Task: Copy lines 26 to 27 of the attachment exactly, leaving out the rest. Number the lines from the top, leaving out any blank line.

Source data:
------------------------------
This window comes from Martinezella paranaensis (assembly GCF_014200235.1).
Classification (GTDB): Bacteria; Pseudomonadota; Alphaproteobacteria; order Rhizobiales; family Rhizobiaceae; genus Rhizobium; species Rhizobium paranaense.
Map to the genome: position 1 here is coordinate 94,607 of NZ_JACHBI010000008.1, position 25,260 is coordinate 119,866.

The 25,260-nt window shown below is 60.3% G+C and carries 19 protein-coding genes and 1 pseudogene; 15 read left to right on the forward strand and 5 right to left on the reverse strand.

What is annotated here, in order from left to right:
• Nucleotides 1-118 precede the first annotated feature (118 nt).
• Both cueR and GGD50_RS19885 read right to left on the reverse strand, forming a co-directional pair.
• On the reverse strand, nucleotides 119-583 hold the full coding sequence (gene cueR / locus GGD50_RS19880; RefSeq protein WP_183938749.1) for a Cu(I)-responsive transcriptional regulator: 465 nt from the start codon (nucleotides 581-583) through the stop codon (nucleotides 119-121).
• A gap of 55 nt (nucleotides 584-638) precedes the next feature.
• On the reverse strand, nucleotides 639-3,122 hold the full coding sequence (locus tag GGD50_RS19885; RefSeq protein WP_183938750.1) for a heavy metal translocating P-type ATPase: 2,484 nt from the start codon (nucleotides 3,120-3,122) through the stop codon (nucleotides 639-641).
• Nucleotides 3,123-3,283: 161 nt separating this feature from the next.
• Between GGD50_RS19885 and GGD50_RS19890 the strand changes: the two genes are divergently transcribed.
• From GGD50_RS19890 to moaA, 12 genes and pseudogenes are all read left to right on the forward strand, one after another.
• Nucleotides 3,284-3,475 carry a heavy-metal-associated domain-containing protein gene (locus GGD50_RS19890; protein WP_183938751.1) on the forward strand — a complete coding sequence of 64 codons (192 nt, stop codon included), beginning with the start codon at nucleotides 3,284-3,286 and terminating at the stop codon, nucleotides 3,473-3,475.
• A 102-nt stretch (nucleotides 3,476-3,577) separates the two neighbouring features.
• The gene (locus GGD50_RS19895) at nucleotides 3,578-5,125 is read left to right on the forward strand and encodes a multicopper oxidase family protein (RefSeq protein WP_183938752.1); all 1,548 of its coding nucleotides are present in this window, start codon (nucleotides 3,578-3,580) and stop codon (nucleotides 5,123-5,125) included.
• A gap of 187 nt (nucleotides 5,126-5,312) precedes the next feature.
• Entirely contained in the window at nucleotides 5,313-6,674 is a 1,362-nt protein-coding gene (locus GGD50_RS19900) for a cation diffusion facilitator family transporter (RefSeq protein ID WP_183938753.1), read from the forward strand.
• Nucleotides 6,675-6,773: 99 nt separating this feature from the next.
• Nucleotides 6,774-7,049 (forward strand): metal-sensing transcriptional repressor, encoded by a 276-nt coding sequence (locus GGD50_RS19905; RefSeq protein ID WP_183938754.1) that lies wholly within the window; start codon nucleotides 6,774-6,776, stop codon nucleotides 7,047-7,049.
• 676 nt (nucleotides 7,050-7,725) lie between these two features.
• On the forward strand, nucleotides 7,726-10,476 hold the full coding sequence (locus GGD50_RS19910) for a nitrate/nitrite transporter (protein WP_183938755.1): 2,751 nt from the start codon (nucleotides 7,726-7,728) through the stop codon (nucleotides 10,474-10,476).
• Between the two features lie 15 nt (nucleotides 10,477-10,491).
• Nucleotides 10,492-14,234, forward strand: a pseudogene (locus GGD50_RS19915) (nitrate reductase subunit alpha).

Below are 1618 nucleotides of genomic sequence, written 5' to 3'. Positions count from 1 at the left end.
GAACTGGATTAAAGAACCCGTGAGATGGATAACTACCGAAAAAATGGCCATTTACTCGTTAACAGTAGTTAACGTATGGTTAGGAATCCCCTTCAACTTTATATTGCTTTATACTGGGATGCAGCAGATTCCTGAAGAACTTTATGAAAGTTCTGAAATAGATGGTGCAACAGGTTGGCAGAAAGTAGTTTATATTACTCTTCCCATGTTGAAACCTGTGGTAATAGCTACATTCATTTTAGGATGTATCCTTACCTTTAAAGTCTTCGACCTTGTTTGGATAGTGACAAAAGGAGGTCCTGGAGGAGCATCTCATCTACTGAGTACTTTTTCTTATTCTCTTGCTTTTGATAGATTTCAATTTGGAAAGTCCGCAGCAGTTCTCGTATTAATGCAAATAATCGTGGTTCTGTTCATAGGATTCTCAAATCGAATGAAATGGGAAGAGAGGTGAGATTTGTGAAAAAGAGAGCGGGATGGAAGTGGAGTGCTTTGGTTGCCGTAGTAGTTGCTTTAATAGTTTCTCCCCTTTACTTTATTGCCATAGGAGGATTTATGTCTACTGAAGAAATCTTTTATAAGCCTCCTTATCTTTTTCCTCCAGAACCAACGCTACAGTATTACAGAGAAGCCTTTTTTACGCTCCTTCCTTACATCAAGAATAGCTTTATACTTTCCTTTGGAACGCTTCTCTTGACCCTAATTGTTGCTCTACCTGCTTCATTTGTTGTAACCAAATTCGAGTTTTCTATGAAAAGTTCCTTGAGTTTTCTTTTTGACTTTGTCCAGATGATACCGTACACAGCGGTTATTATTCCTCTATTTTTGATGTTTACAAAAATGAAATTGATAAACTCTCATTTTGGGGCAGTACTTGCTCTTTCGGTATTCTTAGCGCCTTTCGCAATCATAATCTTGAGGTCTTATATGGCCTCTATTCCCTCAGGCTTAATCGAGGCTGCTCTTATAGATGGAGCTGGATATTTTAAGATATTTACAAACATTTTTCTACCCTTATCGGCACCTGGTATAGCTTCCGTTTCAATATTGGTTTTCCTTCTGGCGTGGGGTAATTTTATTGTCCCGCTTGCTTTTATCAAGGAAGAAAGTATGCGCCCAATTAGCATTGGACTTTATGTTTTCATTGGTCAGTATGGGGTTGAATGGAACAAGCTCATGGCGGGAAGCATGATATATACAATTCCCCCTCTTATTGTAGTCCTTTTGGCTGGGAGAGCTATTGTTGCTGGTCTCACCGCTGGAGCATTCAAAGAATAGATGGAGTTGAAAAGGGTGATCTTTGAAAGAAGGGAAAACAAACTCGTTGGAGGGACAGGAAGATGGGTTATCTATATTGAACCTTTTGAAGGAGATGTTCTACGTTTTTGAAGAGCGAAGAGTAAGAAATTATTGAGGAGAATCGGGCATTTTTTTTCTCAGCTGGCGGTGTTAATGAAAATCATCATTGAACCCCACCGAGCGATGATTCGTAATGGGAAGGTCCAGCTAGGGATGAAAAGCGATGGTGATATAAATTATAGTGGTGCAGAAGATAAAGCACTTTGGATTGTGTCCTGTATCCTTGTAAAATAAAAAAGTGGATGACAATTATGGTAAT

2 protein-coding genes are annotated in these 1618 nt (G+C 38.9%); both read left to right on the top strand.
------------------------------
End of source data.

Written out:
GAACTGGATTAAAGAACCCGTGAGATGGATAACTACCGAAAAAATGGCCATTTACTCGTTAACAGTAGTTAACGTATGGTTAGGAATCCCCTTCAACTTTATATTGCTTTATACTGGGATGCAGCAGATTCCTGAAGAACTTTATGAAAGTTCTGAAATAGATGGTGCAACAGGTTGGCAGAAAGTAGTTTATATTACTCTTCCCATGTTGAAACCTGTGGTAATAGCTACATTCATTTTAGGATGTATCCTTACCTTTAAAGTCTTCGACCTTGTTTGGATAGTGACAAAAGGAGGTCCTGGAGGAGCATCTCATCTACTGAGTACTTTTTCTTATTCTCTTGCTTTTGATAGATTTCAATTTGGAAAGTCCGCAGCAGTTCTCGTATTAATGCAAATAATCGTGGTTCTGTTCATAGGATTCTCAAATCGAATGAAATGGGAAGAGAGGTGAGATTTGTGAAAAAGAGAGCGGGATGGAAGTGGAGTGCTTTGGTTGCCGTAGTAGTTGCTTTAATAGTTTCTCCCCTTTACTTTATTGCCATAGGAGGATTTATGTCTACTGAAGAAATCTTTTATAAGCCTCCTTATCTTTTTCCTCCAGAACCAACGCTACAGTATTACAGAGAAGCCTTTTTTACGCTCCTTCCTTACATCAAGAATAGCTTTATACTTTCCTTTGGAACGCTTCTCTTGACCCTAATTGTTGCTCTACCTGCTTCATTTGTTGTAACCAAATTCGAGTTTTCTATGAAAAGTTCCTTGAGTTTTCTTTTTGACTTTGTCCAGATGATACCGTACACAGCGGTTATTATTCCTCTATTTTTGATGTTTACAAAAATGAAATTGATAAACTCTCATTTTGGGGCAGTACTTGCTCTTTCGGTATTCTTAGCGCCTTTCGCAATCATAATCTTGAGGTCTTATATGGCCTCTATTCCCTCAGGCTTAATCGAGGCTGCTCTTATAGATGGAGCTGGATATTTTAAGATATTTACAAACATTTTTCTACCCTTATCGGCACCTGGTATAGCTTCCGTTTCAATATTGGTTTTCCTTCTGGCGTGGGGTAATTTTATTGTCCCGCTTGCTTTTATCAAGGAAGAAAGTATGCGCCCAATTAGCATTGGACTTTATGTTTTCATTGGTCAGTATGGGGTTGAATGGAACAAGCTCATGGCGGGAAGCATGATATATACAATTCCCCCTCTTATTGTAGTCCTTTTGGCTGGGAGAGCTATTGTTGCTGGTCTCACCGCTGGAGCATTCAAAGAATAGATGGAGTTGAAAAGGGTGATCTTTGAAAGAAGGGAAAACAAACTCGTTGGAGGGACAGGAAGATGGGTTATCTATATTGAACCTTTTGAAGGAGATGTTCTACGTTTTTGAAGAGCGAAGAGTAAGAAATTATTGAGGAGAATCGGGCATTTTTTTTCTCAGCTGGCGGTGTTAATGAAAATCATCATTGAACCCCACCGAGCGATGATTCGTAATGGGAAGGTCCAGCTAGGGATGAAAAGCGATGGTGATATAAATTATAGTGGTGCAGAAGATAAAGCACTTTGGATTGTGTCCTGTATCCTTGTAAAATAAAAAAGTGGATGACAATTATGGTAAT

2 protein-coding genes are annotated in these 1618 nt (G+C 38.9%); both read left to right on the top strand.